Sunday, May 1, 2016

196. Review: TOAST (seen April 23, 2016)

"A Slice of Toast Goes a Long Way" 
Stars range from 5-1.
Note: this is my last review for the 2015-2016 season (May through April). As you can see, there've been 196 of them. No. 1 for 2016-2017 arrives  this week. The countdown begins!

If you’ve ever driven over the Queensboro Bridge (now the Ed Koch Bridge) from Manhattan into Queens you’ve seen the huge, red Silvercup Studios sign marking the site of New York’s largest filmmaking facility. Those of a certain age will recall that this was the longtime home of the Silvercup Bakery, which went out of business in the late 70s, taking with it not only a major Queens business but the sweet, warm smell of bread baking that filled your nostrils as you approached the other side of the East River.
Steve Nicolsnon, Simon Greenall, Will Barton, Matthew Kelly, Matt Sutton. Photo: Oliver King.
The memory of that long-gone fragrance came floating back as I watched the U.S. premiere of Richard Bean’s (One Man, Two Guvnors) 1999 play Toast. The play's first major London revival, smartly directed by Eleanor Rhodes for Snapdragon, has been brought over intact for this year’s Brits Off Broadway Festival at 59E59 Theaters. Set in an industrial bakery in the Yorkshire city of Hull (Bean’s home town), it belongs to that small but growing genre of labor-intensive plays located in rundown workplaces in which we view a representative group of eccentrics working out their differences within a story that often concerns the imminent demise of their institution. This season we’ve watched people react to the closing of a Detroit auto factory in Skeleton Crew and a Chicago high school in Exit Strategy. As in those plays, Toast provides a thoroughly naturalistic realization of the workers’ gathering place, this one a flour-covered “canteen,” where seven male employees take their breaks to smoke, drink tea, play cards, chat, and make phone calls.
Kieran Knowles, Matthew Kelly. Photo: Oliver King.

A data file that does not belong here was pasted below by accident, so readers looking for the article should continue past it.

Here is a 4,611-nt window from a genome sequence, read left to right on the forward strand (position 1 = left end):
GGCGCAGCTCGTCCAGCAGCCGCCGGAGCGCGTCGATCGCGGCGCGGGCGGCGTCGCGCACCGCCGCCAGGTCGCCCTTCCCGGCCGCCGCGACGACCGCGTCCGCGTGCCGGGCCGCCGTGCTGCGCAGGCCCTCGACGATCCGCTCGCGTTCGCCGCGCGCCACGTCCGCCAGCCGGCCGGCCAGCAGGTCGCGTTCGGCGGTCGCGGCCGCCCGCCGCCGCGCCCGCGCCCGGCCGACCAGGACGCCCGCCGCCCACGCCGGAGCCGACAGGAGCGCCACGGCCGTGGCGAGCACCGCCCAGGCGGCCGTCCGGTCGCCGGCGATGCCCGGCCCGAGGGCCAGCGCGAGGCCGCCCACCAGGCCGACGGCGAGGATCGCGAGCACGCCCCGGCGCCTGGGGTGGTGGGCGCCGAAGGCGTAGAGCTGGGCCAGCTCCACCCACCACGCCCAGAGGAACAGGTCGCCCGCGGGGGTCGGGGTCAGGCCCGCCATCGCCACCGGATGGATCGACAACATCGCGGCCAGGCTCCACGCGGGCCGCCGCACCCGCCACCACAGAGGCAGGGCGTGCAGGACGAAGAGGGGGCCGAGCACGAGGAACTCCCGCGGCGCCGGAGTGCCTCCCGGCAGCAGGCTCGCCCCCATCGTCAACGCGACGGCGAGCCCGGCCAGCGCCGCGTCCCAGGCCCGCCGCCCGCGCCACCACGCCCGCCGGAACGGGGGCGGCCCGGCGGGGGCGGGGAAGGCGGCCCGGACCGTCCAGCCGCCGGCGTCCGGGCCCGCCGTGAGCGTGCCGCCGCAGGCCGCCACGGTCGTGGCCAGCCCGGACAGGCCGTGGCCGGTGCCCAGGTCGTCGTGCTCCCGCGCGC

Matthew Kelly, John Wark. Photo: Oliver King.
Toast takes place on a Sunday in 1975, presumably around the time that the young Bean himself worked in such a place. It’s a two-act, two-hour, occasionally funny, and relatively plotless dissection of the workplace circumstances affecting these low-paid, overworked men who put in 60-hour weeks, revealing their camaraderie, incipient hostilities, physical joshing, hierarchical interplay, and personal—including sexual/romantic—concerns. Designer James Turner’s convincingly detailed room, with its double doors and windowed upstage wall, has tables and chairs at either side; there’s even an overflowing garbage pail that the men use as a target for their used teabags. Max Pappenheim's soundscape provides a background thrum of machinery whose moods vary as the hours pass, and Holly Rose Henshaw dresses the characters in just the sort of 70s garments combined with bakers' work clothes you'd expect in a place like this.

Will Barton, Matthew Kelly. Photo: Oliver King.
The workers are the angry, glasses-wearing, balls-scratching (blame it on crabs), ex-con chargehand (a lesser foreman) Blakey (Steve Nicolson); the sexually unfulfilled older worker Cecil (Simon Greenall), in spotless whites, who plays crotch-grabbing pranks on his long-haired, bell-bottomed younger colleague Peter (Matt Sutton); young Dezzie (Kieran Knowles), remembering his days on a fishing boat; the mustached, officious Colin (Will Barton); the odd new worker, Lance (John Wark), who introduces a note of potential magic realism that turns out to be a red herring; and, most memorably, the aging bread-mixer Nellie (Matthew Kelly), a.k.a. Walter, a broken-down lump, seemingly defeated by life, slow on the uptake, and barely communicative. Even the offstage boss, Mr. Beckett, never seen, comes into focus as a philanderer with a taste for the girls who work in custards, pasties, and apple turnovers. While everyone's thoroughly convincing, it’s probably safe to say that most will find Kelly’s monosyllabic Nellie the most absorbing. The way he can make a simple “na” or “yeah” convey meaning is a lesson in thespian subtlety.
Matt Sutton, Matthew Kelly. Photo: Oliver King.
Not much happens of significant dramatic interest until fairly late, when the oven gets jammed and the men not only try to fix it without having to inform the boss but also consider who might have been responsible. The chief pleasures are in watching an expertly meshed ensemble of top-notch British actors doing their best working-class stuff, which means we have to contend with their sometimes impenetrable lingo and dialects. Since a big clock up center shows us real time passing, the play doesn’t escape the longueurs (mainly in act one) of watching characters simply sitting around and smoking, but if hyperrealism is your thing, a slice of Toast goes a long way.

OTHER VIEWPOINTS:

59E59 Theaters/Theater A
59 East Fifty-Ninth Street, NYC
Through May 22













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